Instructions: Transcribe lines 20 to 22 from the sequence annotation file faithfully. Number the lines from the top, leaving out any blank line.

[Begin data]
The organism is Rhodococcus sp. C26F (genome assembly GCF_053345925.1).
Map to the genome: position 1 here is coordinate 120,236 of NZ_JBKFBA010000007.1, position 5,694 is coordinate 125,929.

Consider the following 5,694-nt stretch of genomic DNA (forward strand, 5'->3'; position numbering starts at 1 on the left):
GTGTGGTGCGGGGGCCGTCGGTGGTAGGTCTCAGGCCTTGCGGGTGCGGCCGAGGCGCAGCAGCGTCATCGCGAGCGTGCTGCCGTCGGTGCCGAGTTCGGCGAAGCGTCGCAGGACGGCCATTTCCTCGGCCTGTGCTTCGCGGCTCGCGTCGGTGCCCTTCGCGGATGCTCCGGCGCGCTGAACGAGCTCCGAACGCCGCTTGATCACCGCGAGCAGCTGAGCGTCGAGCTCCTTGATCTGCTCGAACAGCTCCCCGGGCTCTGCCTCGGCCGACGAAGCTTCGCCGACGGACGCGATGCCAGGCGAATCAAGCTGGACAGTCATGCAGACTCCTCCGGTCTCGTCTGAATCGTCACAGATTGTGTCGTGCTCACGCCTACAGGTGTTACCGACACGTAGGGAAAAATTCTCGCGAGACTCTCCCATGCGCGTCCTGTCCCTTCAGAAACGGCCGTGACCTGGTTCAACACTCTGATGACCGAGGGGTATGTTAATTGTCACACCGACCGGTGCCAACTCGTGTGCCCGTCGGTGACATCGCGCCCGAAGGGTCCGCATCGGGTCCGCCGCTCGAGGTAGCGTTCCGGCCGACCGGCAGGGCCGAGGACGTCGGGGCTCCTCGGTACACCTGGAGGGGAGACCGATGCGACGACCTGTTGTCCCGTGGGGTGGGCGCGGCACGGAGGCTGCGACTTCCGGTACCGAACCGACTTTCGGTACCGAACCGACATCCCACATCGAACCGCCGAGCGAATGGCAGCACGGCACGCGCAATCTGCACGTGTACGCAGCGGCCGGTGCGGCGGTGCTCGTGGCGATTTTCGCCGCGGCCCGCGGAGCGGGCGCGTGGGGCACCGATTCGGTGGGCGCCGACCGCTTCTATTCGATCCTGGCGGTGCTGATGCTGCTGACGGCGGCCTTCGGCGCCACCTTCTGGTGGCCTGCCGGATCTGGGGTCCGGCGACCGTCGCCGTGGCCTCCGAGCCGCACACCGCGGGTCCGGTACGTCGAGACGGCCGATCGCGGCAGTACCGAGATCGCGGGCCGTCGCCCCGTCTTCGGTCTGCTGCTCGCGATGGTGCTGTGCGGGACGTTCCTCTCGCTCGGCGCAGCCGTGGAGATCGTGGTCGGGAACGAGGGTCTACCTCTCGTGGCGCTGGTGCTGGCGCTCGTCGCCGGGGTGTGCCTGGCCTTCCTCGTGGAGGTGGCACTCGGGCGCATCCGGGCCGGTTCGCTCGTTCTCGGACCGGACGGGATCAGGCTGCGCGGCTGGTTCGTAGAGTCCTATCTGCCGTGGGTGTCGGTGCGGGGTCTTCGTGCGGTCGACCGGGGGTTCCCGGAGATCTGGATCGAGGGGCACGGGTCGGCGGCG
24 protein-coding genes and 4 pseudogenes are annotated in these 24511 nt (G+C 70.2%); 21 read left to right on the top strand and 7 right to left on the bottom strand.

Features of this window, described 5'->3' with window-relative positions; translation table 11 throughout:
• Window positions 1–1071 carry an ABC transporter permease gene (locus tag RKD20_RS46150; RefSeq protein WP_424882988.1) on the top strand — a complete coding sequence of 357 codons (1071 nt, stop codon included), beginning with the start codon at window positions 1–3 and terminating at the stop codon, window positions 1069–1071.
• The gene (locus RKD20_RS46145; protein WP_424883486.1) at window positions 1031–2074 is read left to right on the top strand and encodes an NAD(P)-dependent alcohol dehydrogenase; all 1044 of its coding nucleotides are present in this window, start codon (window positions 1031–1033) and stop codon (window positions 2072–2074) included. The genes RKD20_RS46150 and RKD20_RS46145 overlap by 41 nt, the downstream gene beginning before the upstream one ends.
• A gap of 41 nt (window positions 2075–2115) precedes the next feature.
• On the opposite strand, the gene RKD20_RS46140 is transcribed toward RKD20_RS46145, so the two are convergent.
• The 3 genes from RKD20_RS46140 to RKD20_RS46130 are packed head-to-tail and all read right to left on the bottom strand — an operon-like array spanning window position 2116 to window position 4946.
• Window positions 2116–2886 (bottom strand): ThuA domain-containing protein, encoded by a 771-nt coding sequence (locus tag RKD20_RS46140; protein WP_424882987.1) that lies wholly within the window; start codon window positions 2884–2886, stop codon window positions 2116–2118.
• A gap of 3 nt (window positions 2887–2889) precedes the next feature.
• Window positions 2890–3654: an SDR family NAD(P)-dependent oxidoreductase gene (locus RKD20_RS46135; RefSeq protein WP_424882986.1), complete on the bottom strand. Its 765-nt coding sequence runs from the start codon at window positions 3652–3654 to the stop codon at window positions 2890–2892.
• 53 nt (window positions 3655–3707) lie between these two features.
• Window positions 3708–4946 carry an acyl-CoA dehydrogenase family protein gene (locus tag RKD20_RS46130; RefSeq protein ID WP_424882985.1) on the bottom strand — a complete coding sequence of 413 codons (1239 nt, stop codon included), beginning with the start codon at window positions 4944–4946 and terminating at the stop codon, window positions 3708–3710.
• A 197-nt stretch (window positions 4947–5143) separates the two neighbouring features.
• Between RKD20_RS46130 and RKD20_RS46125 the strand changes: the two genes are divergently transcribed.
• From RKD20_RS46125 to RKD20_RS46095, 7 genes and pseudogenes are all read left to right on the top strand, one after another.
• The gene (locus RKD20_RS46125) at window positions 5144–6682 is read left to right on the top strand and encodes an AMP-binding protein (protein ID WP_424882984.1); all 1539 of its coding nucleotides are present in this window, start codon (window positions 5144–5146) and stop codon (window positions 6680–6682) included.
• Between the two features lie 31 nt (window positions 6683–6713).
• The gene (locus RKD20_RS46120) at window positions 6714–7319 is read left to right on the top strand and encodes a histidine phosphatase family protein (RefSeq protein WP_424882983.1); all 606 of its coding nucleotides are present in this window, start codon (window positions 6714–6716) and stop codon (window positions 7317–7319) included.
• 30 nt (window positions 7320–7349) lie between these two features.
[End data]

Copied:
• The gene (locus RKD20_RS46125) at window positions 5144–6682 is read left to right on the top strand and encodes an AMP-binding protein (protein ID WP_424882984.1); all 1539 of its coding nucleotides are present in this window, start codon (window positions 5144–5146) and stop codon (window positions 6680–6682) included.
• Between the two features lie 31 nt (window positions 6683–6713).
• The gene (locus RKD20_RS46120) at window positions 6714–7319 is read left to right on the top strand and encodes a histidine phosphatase family protein (RefSeq protein WP_424882983.1); all 606 of its coding nucleotides are present in this window, start codon (window positions 6714–6716) and stop codon (window positions 7317–7319) included.